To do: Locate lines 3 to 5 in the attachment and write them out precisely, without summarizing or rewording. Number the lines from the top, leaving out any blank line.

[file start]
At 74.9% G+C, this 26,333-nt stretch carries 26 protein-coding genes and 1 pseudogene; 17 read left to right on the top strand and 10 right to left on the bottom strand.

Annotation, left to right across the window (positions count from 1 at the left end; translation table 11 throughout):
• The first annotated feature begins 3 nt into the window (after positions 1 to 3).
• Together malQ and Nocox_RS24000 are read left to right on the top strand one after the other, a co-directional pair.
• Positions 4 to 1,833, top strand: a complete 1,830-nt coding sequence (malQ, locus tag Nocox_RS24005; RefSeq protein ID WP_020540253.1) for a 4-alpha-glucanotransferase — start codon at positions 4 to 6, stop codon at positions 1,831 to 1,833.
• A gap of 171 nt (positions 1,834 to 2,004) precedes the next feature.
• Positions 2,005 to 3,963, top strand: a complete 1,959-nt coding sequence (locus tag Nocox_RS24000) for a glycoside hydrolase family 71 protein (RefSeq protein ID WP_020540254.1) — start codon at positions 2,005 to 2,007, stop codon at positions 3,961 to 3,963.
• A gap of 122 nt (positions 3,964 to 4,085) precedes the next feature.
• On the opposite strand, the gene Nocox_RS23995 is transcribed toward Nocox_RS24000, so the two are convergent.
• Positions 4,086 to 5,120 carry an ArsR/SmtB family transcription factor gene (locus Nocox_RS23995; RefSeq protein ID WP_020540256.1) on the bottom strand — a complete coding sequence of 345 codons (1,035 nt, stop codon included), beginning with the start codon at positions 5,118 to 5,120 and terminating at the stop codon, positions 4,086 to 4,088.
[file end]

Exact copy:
• The first annotated feature begins 3 nt into the window (after positions 1 to 3).
• Together malQ and Nocox_RS24000 are read left to right on the top strand one after the other, a co-directional pair.
• Positions 4 to 1,833, top strand: a complete 1,830-nt coding sequence (malQ, locus tag Nocox_RS24005; RefSeq protein ID WP_020540253.1) for a 4-alpha-glucanotransferase — start codon at positions 4 to 6, stop codon at positions 1,831 to 1,833.